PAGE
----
We used the 3Dview version (public domain by Iain Huxley) of National Institute of Health (NIH) Image software to make high-resolution digital elevation models (DEMs) from the image stacks (Figure 3). First, we imported an image stack to 3Dview using Biorad MRC 600 import macro (Figures 2, 3). The 3Dview software uses an autofocus method (e.g., Hamilton and Wilson 1982) to construct the DEMs. The software searches for the brightest section for each x-y coordinate point and then fits a surface along the brightest points. A parabolic fit was used to produce our DEMs. We tested the accuracy of the DEMs by creating digital objects and sectioning them using the NIH Image software. The DEMs were practically identical to the digital objects when the sectioning interval was adequate (see below, Figure 4). Software DEM calculation takes only a few seconds with an Apple iMac-computer. Additionally, the 3Dview calculates a maximum brightness image that shows the surfaces’ fluorescence (or reflectance) and appears reminiscent of a scanning electron micrograph (Figure 3). The maximum brightness image is useful in illustrations (by combining it with the DEM) and also for locating bubbles in the casts. Additionally, a maximum brightness image can be used for verifying that the signal is neither too strong (the image is overexposed) nor too weak (the image has dark holes).  

The quality of DEMs deteriorated visibly when the images were scanned at 200 µm intervals (Figure 4). We collected optical sections at the intervals of 50 µm except for very small teeth (< 1 mm) and larger teeth (> 6 mm) that were collected at intervals of 25 µm and 100 µm respectively. Digital Elevation Models containing surface irregularities (e.g., scratches) or noise (e.g., if the signal was low) can be smoothed for analysis of large surface features (e.g., slope angles).

It is worthwhile to note that while the image stacks can be quite large (up to 20 MB), the corresponding DEMs are small (typically under one MB). Thus, they can be easily stored.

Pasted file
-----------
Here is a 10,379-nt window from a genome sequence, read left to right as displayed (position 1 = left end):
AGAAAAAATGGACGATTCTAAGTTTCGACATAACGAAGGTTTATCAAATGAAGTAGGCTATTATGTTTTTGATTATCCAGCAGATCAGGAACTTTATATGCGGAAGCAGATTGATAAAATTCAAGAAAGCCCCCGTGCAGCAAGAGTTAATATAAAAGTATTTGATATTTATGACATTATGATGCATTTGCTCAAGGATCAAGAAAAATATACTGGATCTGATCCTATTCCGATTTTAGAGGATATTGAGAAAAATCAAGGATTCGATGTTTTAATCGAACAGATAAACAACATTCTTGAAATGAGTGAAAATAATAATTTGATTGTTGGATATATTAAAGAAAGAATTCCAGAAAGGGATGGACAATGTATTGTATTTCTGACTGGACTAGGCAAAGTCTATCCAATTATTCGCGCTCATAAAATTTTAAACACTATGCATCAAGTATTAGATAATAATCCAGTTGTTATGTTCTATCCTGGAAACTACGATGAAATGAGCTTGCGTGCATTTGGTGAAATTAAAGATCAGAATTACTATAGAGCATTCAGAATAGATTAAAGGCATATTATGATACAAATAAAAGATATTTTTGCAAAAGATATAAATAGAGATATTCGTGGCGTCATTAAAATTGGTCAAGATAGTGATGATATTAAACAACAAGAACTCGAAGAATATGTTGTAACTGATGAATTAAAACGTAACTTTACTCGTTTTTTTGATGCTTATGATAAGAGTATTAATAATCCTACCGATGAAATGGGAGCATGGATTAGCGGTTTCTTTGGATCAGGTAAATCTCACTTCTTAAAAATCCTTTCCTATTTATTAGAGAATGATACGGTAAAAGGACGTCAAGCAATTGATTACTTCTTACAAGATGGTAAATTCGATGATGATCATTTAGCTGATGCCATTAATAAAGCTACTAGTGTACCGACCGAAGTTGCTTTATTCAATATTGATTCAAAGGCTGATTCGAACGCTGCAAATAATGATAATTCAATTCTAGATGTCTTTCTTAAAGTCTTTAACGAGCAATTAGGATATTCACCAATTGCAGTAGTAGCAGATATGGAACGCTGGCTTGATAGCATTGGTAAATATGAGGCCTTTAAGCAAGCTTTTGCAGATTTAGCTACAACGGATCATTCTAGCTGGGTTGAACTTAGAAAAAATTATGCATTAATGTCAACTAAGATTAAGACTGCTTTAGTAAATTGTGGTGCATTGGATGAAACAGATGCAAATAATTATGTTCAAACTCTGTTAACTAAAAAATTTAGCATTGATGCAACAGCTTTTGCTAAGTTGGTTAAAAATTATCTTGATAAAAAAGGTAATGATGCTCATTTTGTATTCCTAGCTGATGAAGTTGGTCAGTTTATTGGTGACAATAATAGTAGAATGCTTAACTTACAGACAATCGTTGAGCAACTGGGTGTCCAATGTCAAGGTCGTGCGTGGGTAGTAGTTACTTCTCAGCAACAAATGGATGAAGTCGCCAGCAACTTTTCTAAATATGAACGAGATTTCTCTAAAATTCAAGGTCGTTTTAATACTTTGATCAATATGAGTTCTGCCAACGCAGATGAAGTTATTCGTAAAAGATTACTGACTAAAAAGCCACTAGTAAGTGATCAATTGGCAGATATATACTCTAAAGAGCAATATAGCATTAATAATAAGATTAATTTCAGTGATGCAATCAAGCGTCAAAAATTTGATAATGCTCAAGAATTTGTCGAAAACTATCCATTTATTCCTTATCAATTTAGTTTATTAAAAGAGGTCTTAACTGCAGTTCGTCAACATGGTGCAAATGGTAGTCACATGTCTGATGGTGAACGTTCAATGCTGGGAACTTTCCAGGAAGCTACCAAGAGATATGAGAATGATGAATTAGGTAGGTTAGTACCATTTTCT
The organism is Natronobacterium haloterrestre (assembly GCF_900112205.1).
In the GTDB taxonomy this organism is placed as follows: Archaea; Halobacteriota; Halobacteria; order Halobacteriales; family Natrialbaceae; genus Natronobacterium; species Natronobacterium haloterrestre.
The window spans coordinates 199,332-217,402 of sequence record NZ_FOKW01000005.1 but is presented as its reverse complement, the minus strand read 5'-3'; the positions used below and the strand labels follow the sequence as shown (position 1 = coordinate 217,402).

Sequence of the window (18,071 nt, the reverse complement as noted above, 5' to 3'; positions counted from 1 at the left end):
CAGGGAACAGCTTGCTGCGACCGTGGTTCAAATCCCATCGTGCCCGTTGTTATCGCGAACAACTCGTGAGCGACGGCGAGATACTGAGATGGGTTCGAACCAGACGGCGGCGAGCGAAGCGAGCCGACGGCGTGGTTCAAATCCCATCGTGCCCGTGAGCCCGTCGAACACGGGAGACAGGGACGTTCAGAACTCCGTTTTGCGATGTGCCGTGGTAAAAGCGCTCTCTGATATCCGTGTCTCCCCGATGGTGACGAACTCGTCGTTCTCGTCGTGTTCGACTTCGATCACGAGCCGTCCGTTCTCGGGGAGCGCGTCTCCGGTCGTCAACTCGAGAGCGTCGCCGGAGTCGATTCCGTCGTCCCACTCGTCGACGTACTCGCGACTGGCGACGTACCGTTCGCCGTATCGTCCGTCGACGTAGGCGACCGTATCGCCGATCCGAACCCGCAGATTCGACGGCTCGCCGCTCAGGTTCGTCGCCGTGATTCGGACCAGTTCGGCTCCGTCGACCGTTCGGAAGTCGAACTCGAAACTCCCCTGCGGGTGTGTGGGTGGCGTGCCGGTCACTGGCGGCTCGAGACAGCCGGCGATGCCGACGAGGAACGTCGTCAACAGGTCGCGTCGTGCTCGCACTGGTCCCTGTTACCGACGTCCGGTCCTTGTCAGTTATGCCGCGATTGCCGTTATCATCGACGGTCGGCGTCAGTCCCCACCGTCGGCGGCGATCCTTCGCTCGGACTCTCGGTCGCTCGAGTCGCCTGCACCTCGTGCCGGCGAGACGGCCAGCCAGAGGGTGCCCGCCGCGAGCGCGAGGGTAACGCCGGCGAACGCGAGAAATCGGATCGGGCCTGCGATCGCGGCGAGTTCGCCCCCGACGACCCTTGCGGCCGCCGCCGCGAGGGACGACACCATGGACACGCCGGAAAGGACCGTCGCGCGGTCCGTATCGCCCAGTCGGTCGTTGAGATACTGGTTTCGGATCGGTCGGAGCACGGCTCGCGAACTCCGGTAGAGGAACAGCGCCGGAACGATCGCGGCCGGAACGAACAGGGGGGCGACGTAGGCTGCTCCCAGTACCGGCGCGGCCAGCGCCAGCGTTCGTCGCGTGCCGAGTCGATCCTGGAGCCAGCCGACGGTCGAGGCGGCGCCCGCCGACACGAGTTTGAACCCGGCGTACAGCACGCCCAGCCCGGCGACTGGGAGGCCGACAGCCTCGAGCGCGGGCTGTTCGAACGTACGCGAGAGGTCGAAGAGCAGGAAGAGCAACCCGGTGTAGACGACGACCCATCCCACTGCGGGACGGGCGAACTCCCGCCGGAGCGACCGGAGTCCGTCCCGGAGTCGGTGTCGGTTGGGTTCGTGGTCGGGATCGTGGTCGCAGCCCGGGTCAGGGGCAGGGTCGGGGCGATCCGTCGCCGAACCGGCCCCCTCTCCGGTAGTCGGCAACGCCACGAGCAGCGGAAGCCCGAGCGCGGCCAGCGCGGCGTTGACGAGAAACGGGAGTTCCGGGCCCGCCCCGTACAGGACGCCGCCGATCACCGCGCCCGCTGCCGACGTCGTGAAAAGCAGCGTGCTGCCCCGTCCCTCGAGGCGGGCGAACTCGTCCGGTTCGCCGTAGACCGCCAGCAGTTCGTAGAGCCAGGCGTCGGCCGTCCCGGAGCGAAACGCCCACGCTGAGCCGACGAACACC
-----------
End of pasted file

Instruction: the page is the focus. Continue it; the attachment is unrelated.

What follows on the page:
The DEMs are useful for illustrating tooth shapes. Additionally, DEMs and maximum brightness images of a tooth can be combined using graphics software (e.g., Adobe Photoshop). However, DEMs are useful for analysis as their greyscale values correspond to height differences. This height information can be used to generate a three-dimensional reconstruction of the tooth. For example, using the Callisto Photoshop plug-in (Mac OS shareware by Kas Thomas) one can examine teeth from any angle. Moreover, Callisto facilitates overlay of the maximum brightness image on the rendered tooth, producing quite a realistic representation of tooth shape (Figure 5). In addition, the DEM's greyscale can be coded with false colors, aiding the examination of tooth topology (Figure 6), a procedure that also makes it easier to recognize landmarks for spatial measurement (or assigning DEMs to robust tooth shape categories such as crown types, see Jernvall et al. 1996).  

Data Analysis and Geographic Information Systems

All traditional morphometric measurements (e.g., lengths, widths, heights, and angles) can be obtained from the DEMs. This can be done directly in NIH Image (or in 3Dview). For calibration of the crown height, we used the standard of a known height marked directly on the image stacks to calculate the amount of height difference (in µm) that each gray level value represented (i.e., two bright spots adjacent to each other but on different sections so that their height difference is 1 mm). It is useful to add blank sections to image stacks so that all teeth under study have the same number of sections. This enables one standard to be used to calibrate all the teeth. Measurements can be obtained using NIH Image macros to create the desired output files. For example, when gray level values are calibrated to be equal to xy distances, the following NIH Image macro gives the distance between two points in three dimensions:

macro 'Chord-distance [C]';
if x1<0 then begin
PutMessage('This macro requires a straight line selection.');

Alternatively, only the xyz-coordinate locations can be recorded and used in calculations performed by other software. However, since the DEMs represent the "total shape data", they can be used to explore tooth shapes prior to the selection of measurements for further study. This is particularly important for small teeth, which may be quite difficult to examine in reflected light.